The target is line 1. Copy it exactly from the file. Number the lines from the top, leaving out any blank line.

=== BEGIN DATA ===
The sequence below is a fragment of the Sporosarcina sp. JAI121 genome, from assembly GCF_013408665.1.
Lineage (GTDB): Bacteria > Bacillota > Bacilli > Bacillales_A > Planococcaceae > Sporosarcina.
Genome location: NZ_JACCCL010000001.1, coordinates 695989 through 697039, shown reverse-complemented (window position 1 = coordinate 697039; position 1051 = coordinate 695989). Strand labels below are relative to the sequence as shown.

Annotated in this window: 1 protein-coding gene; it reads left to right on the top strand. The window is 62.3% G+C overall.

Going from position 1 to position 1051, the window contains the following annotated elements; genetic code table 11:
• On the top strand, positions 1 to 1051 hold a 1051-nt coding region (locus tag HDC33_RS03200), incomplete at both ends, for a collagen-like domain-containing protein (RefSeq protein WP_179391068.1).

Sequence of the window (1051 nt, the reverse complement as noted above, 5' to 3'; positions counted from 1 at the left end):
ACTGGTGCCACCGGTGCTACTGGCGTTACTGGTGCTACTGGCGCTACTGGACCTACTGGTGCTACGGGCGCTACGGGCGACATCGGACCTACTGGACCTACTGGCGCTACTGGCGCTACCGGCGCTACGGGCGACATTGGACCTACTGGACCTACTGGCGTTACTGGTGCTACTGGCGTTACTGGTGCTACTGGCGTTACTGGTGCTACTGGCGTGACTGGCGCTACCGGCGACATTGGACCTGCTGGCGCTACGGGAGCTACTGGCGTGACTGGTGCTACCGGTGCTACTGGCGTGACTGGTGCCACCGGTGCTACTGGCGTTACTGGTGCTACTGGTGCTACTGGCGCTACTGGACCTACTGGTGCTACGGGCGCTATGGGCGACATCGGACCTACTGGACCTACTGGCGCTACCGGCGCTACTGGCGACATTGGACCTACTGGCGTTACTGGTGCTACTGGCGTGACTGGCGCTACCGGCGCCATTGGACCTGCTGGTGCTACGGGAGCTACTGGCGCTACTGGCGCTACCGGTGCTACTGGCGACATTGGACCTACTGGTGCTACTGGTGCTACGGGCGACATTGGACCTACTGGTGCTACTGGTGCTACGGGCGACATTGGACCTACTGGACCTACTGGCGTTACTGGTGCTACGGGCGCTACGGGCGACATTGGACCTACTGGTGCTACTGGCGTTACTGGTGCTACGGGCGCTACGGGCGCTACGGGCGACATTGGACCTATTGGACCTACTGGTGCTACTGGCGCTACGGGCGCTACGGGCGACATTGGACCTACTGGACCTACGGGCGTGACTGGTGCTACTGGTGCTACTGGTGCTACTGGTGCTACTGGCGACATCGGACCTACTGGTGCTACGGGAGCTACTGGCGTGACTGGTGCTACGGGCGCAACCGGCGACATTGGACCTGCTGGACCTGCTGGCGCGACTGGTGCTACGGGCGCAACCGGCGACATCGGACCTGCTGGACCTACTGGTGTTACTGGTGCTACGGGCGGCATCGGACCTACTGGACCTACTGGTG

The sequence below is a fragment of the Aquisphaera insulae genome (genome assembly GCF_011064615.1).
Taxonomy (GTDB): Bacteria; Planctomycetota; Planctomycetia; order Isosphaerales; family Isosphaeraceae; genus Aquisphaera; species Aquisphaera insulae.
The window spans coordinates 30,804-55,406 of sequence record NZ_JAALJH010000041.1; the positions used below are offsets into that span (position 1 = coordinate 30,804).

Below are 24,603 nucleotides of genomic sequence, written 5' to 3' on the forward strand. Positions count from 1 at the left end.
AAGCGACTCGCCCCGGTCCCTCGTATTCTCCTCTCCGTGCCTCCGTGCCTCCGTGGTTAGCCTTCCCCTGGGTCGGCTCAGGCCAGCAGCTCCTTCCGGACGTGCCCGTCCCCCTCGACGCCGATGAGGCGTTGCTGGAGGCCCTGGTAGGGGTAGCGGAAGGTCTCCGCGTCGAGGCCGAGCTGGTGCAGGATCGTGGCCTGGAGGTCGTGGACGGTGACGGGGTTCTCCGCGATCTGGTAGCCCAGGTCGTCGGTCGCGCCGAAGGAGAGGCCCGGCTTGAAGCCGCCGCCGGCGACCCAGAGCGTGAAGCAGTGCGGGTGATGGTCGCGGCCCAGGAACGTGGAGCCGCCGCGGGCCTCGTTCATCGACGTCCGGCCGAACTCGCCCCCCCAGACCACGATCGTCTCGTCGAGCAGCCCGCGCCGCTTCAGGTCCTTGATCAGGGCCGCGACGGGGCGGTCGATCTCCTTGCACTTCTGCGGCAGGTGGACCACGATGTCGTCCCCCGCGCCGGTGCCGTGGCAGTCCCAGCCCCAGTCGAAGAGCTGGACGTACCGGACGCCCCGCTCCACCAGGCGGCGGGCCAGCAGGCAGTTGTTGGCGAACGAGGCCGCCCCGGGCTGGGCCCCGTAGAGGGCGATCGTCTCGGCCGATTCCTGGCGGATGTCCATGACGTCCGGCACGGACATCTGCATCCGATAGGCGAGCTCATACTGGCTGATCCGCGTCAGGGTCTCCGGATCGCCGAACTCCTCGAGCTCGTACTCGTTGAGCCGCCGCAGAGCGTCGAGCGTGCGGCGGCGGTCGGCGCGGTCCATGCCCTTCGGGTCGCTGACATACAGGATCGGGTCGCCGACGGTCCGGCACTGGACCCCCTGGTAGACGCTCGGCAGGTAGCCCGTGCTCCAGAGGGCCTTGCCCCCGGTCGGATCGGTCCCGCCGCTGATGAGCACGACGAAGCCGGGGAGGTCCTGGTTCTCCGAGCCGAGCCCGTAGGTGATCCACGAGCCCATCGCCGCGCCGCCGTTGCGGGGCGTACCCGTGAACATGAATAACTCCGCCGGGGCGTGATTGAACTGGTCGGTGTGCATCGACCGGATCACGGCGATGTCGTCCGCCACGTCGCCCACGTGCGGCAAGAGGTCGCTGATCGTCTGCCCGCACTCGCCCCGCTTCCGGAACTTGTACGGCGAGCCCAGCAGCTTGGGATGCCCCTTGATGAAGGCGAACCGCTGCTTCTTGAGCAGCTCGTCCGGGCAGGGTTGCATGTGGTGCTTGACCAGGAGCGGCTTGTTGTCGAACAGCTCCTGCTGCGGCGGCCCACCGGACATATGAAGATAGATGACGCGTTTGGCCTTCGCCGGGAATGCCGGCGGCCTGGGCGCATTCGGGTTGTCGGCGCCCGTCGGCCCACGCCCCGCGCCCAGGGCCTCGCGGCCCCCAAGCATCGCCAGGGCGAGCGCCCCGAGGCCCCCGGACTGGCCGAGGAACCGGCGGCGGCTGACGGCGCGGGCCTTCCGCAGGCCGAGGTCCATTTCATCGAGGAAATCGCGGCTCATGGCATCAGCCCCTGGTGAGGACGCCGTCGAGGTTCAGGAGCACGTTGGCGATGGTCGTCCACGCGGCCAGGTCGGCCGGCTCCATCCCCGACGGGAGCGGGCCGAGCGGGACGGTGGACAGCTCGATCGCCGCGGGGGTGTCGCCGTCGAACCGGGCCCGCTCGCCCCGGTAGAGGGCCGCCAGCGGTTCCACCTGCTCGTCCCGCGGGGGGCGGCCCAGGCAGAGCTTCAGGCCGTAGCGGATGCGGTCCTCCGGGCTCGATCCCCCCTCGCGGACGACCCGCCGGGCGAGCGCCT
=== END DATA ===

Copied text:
The sequence below is a fragment of the Sporosarcina sp. JAI121 genome, from assembly GCF_013408665.1.